Use the arrows to move along the trail. 
The pond itself is a wildlife sanctuary and protected by a fence. Just before the gate to the sanctuary and to the right is the strange Checkerboard, an unusual geological formation on the coastline. It is a large flat floor of limestone with grooves that divide it into squares. 
We heard that even experts are unable to confirm whether human hands or the sea had crafted such work. The area is undoubtedly of great interest to the geologists. 
We also came to know that in 18th century, whalers used this place to strip the whales after they were hauled to the shore. 
If you look over the coastline, with some luck you can even get a sight of the migrating whales from here during the migration season (March - April). Some sections of the coastline are favorite shore-fishing spots for the locals.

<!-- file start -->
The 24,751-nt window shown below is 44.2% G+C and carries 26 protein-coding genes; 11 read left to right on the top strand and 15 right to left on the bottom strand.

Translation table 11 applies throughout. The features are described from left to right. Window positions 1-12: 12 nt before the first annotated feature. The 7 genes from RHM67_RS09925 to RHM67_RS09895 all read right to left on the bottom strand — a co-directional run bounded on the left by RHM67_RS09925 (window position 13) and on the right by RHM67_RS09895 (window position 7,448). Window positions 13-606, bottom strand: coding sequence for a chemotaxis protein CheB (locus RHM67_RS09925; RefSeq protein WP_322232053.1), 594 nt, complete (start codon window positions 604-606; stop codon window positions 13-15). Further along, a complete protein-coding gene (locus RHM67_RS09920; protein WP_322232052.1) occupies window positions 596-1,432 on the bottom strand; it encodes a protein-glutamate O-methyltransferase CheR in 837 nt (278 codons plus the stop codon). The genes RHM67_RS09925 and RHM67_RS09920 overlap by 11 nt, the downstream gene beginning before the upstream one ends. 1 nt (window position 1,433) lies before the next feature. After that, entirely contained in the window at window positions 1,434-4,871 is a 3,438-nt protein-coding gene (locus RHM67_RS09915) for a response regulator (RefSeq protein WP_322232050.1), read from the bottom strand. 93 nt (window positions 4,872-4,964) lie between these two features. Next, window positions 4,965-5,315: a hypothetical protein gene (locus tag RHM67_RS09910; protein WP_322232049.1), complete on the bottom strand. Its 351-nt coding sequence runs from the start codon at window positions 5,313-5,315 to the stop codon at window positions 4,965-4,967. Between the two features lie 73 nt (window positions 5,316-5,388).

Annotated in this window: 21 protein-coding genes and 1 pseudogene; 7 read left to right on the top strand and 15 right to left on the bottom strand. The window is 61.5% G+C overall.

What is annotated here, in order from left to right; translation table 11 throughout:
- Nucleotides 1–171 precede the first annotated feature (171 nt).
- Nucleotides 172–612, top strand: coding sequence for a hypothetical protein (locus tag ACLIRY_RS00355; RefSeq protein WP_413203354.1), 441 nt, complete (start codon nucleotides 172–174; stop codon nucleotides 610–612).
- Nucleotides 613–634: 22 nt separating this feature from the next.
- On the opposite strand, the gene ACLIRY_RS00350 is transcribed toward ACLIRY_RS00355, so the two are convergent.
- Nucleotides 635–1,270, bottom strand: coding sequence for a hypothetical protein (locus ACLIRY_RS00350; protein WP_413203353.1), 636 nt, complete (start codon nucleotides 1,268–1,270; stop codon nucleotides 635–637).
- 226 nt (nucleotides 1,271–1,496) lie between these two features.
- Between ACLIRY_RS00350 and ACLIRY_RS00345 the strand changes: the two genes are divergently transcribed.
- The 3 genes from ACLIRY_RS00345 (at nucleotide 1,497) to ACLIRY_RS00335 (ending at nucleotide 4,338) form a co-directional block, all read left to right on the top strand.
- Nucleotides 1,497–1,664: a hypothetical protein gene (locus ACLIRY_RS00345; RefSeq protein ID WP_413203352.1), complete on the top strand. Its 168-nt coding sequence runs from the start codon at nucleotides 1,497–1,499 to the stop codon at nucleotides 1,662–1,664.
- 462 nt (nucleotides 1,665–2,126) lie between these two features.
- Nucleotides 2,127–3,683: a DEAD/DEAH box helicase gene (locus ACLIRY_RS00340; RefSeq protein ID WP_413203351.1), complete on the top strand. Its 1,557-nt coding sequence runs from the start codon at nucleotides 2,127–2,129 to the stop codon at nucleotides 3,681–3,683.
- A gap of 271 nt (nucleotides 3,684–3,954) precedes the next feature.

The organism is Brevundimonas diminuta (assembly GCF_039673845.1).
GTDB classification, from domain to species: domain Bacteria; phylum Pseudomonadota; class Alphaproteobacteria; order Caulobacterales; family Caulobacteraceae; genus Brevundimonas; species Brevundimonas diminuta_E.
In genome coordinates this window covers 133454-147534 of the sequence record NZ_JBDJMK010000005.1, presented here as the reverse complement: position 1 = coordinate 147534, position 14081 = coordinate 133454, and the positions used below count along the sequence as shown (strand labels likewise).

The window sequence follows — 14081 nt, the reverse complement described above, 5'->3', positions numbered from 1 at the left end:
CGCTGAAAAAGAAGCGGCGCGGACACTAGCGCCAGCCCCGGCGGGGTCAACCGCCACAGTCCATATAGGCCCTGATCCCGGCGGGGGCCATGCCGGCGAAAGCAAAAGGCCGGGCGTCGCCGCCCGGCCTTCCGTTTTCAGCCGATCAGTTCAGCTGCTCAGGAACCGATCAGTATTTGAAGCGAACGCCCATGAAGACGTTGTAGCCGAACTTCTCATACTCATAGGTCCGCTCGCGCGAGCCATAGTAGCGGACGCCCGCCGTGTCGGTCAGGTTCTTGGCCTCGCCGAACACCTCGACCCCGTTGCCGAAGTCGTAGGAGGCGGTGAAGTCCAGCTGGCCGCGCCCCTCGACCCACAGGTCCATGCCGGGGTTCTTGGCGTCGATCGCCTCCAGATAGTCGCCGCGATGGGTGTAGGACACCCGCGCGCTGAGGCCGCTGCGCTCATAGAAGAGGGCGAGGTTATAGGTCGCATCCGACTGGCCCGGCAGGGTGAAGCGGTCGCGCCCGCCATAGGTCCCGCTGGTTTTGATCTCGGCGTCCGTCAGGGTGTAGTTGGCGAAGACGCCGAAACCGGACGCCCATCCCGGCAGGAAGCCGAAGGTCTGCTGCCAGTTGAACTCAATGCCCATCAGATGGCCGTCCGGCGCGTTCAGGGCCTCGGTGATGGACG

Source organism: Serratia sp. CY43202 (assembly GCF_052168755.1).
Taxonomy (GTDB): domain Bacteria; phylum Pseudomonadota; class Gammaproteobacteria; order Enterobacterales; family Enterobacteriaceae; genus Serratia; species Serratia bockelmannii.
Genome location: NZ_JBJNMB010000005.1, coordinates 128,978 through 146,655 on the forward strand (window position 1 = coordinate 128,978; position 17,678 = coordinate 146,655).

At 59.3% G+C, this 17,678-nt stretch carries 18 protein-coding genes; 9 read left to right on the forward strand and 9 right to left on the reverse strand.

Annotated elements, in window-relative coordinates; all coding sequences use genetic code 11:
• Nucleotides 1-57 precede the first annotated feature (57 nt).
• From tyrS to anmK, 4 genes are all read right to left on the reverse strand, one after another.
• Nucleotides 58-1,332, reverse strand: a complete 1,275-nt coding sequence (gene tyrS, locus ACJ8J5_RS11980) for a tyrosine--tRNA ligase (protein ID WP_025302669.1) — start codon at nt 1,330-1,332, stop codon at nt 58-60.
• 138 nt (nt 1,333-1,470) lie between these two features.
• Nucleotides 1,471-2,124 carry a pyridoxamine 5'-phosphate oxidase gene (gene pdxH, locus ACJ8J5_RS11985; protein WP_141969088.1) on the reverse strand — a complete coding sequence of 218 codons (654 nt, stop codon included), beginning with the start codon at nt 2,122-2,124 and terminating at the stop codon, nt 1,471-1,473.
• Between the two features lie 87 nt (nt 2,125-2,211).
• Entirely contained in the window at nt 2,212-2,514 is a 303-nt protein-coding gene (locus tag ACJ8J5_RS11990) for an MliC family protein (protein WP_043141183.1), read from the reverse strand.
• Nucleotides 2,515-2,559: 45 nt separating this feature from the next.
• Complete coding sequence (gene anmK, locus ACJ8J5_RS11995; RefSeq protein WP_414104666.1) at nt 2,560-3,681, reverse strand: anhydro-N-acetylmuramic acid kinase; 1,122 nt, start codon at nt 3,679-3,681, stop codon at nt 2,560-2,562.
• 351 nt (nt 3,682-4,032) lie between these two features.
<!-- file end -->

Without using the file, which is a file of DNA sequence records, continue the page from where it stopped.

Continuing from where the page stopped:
The Spittal Pond is also a large bird sanctuary and one of the best bird watching locations in Bermuda. Most of the bird-life can be seen from the trail itself. From October to May, the reserve becomes home to a wide variety of migratory shorebirds and waterfowl. 
Resident birds in the forest area include Kiskadee, Grey Catbird, White-eyed Vireo, Northern Cardinal and European Goldfinch. During the winter time, you can spot black and white Warblers, American Redstart, Ovenbird and Northern Waterthrush.  
Cliffs and Shoreline at Spittal Pond Nature Reserve 
Spittal Pond Nature Reserve 
Photo: James Shelton32, cc by-sa 4.0 
We have spotted birds like woodland cardinals, finches, mallards, turnstones, sandpipers, white long tails, blue herons, white egrets, occasionally visiting hawks, and the yellow crowned night herons. 
Next was the Jeffrey’s Hole, a cave with an overhead hole. This was once used as a temporary shelter by a slave who tried to escape his master. Go through Jeffrey’s Hole to know about the full story. 
Further up the trail is the Spanish Rock, a historic carving on an exposed rocky cliff face. It’s believed to be the work of Portuguese sailors from a wrecked ship.